That got my attention, and my respect. I can tell you I slept uneasily, having very vivid dreams, for the next few nights.    

A colorful bird feeding at the Bali Zoo near Ubud in Bali, Indonesia.

A Man’s Got to Know His Limitations

I'm no wildlife photographer, though I've made decent images when given the opportunity in very wild and remote parts of the world.

I'm Australian and have photographed crocodiles, kangaroos, wallabies, possums, thorny devils and the like. But only in the way a typical tourist would.

Crocs give me the Screamin' Willies, as do snakes.

I've also been fortunate to have photographed seals, elephant seals, penguins and a variety of birdlife in the Falkland Islands, South Georgia Island and Antarctica.

I was co-running a special photography tour at the time.

I'm a travel photographer with a wide and varied range of photographic experiences under my belt. But no, I wouldn't call myself a wildlife photographer.

 

Glenn Guy, photographer and owner of the Travel Photography Guru website and blog, holding a python at the Bali Zoo near Ubud in Indonesia.

 

Tips For Great Zoo Photography

As far as photographing animals in zoos there's a few fundamental approaches that can really add to your success.

  • Pick a zoo and/or enclosure that provides close access to the animals.

  • Pick an enclosure that offers as natural a setting as possible, ideally one where the background is darker than the animal you want to photograph.

    This will help prevent the animal from photographing too dark with an insufficient amount of fine detail in their hide, fur or coat.

  • Try to be there either side of feeding time. This may give you opportunities to photograph certain animals in both more active and restful states.

  • Try to ensure your visit includes at least one interactive (e.g., bird of prey) session.

    Get there early, look at the direction of the light and get a seat that will allow you to have the light behind you.

    This should help to avoid particularly dark (i.e., dense) shadows that can be detrimental to your photos on bright days.

  • It's often a good idea to sit in the front row to prevent other folks heads appearing in front of you (thankfully those 70's and 80's haircuts are now few and far between) and also to allow you to photograph upwards.

    This may provide a more iconic representation of the bird you’re photographing.

  • If you find iron bars separating you from your subjects move in close, at your own risk, and position your camera's lens shade on or just in front of the bars through which you want to photograph.

    If the bars are particularly narrow, and you have a protective filter in front of your lens, removing the lens shade should allow you to move in a little closer still.

    However, under no circumstances should you move in front of any fencing or barricade, even if it’s just a handrail or a bed of flowers.

  • For your own safety, and that of your equipment, make sure you do not place your lens through the bars of an enclosure.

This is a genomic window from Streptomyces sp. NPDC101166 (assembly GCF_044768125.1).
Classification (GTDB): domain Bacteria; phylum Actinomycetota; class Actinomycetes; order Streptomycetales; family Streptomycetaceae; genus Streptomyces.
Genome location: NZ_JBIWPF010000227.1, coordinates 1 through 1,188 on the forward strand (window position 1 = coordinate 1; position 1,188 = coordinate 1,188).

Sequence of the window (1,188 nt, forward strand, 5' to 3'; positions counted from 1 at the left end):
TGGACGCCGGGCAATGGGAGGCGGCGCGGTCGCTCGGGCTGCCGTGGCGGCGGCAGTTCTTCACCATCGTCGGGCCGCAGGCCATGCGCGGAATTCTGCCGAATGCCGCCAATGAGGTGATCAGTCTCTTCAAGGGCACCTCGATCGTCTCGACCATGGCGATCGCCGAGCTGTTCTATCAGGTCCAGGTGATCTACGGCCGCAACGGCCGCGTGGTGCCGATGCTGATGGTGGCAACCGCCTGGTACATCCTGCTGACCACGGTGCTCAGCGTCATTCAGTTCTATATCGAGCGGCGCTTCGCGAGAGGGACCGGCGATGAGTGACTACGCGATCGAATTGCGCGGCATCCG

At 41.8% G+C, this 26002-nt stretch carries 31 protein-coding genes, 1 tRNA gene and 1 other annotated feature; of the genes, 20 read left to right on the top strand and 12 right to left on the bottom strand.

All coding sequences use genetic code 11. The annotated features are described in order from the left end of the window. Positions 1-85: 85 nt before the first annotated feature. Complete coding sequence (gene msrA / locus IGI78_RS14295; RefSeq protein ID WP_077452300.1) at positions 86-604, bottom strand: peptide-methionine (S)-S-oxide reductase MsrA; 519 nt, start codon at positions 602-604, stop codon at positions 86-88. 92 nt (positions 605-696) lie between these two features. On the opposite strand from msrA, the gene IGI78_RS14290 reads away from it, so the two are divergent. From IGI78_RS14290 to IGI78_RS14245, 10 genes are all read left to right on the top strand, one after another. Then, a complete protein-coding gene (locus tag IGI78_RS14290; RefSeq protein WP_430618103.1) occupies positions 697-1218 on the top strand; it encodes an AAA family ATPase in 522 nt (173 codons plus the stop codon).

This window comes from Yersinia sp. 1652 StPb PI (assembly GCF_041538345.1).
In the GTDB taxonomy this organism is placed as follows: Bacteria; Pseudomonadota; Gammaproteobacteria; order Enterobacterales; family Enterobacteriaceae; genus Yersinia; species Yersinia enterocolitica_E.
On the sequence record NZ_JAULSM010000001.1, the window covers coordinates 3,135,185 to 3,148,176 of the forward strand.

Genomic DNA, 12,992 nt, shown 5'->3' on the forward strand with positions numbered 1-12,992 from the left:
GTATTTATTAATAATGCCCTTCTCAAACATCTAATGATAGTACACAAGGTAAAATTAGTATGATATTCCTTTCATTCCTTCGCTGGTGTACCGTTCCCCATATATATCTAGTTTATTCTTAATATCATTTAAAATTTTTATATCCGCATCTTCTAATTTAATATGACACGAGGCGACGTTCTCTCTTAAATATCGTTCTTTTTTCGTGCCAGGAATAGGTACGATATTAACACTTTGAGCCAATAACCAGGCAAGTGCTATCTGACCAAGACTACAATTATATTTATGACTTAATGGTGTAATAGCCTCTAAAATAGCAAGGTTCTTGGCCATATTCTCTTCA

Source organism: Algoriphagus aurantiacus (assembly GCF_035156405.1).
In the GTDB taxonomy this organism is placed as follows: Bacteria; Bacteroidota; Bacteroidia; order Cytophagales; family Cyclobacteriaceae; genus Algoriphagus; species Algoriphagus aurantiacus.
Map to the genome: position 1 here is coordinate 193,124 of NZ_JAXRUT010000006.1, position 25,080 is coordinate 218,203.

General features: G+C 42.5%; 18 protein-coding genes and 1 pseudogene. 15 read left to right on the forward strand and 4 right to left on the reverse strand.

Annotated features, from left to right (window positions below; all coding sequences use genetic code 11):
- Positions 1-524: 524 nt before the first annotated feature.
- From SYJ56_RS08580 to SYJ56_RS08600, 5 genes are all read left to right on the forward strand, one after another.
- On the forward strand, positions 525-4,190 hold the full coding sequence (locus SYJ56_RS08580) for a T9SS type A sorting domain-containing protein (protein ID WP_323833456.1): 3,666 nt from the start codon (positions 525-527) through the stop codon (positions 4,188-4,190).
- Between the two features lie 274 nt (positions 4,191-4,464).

• As some animals are known to spit and the like, it can be a good idea to employ a UV filter on the front of your lens.

Lens Choice For Zoo Photography

The specific lens focal length you’ll need for zoo photography is going to depend on a number of factors, including the following:

  • The size of the subject

  • Its relative distance from the camera

  • Whether you're looking for action photos, compelling close up or environmental portraits of the bird or animal in question

A lens’s focal length remains constant on a fixed or prime lens, but changes on a zoom lens as you, literally, zoom in or out.

In simple speak a 24 mm-70 mm lens incorporates focal lengths from 24 mm up to and including 70 mm. 

24 mm is a classic wide angle focal length enabling the photographer to record a relatively wide angle view of the world.

Focal lengths of 24 mm or wider are where you’re most likely to see an exaggerated sense of perspective and three dimensional space between foreground and background elements in the frame, when compared to the way our eye sees and our brain perceives that same scene.

50 mm is often referred to as a standard or normal lens.

Back in the days of 35 mm film cameras, before zoom lenses became common place, cameras were sold with 50 mm fixed/prime lenses attached.

But most digital cameras have sensors that are smaller than 35 mm film.

These APS-C and Micro Four Thirds sensors change the way lenses on these cameras render the subjects and scenes you photograph compared to the way they would if used on a full frame sensor camera.

By way of summary here’s what you need to know:

  • Actual magnification doesn't change with the same lens used on any one of these three sensors.

  • The cropping that occurs with sensors smaller than full frame provides the impression that the lens is of a greater (i.e., more powerful) focal length than, in fact, it is.